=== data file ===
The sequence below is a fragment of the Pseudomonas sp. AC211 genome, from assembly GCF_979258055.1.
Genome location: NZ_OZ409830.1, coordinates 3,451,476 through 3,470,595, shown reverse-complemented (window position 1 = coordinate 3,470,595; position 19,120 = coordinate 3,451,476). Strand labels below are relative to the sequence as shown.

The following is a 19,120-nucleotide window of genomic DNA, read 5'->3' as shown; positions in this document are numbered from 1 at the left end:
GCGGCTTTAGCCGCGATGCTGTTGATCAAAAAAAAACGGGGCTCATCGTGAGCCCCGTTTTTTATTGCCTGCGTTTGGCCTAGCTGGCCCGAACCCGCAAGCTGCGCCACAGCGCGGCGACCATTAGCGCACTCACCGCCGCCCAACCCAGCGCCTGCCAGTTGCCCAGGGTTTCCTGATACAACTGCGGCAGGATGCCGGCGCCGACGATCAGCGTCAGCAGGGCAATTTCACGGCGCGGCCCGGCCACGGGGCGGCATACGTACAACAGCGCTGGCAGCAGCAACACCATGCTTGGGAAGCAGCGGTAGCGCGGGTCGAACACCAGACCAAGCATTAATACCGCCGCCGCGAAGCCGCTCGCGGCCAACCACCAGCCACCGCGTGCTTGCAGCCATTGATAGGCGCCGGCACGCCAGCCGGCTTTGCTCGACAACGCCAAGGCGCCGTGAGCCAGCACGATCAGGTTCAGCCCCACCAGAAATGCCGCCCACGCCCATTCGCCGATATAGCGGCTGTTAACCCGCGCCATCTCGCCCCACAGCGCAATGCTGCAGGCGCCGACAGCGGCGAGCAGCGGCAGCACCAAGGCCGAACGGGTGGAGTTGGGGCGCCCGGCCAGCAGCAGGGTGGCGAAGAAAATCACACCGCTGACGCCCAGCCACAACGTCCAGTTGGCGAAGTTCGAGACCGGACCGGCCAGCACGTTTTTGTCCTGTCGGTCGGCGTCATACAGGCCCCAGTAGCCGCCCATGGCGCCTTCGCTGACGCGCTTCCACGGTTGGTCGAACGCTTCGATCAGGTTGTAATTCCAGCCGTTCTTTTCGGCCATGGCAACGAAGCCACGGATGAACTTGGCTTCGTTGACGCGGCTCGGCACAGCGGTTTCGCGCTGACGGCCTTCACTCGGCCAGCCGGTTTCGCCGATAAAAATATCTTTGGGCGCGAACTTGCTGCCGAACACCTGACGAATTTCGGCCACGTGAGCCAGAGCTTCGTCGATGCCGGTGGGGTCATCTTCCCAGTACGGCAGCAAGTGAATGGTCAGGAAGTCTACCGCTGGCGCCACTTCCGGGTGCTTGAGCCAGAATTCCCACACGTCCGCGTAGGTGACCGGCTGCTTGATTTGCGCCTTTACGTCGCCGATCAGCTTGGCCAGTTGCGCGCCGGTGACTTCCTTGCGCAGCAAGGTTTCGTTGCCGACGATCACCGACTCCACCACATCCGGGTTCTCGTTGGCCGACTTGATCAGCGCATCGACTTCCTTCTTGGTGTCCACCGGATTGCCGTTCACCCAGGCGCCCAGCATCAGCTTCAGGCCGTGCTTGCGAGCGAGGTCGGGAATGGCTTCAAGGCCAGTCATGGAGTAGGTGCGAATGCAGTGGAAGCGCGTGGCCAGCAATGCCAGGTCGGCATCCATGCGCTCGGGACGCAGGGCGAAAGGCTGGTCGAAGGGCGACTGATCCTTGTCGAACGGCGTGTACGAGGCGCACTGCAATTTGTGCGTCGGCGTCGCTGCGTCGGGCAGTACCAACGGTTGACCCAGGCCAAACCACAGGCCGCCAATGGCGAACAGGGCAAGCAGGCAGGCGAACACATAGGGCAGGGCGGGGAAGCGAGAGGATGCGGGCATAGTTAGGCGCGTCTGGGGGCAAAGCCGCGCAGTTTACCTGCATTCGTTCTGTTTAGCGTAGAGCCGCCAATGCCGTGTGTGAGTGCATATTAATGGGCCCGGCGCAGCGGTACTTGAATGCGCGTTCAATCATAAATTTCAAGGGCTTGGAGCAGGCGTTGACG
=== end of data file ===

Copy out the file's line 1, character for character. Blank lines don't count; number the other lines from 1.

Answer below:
The sequence below is a fragment of the Pseudomonas sp. AC211 genome, from assembly GCF_979258055.1.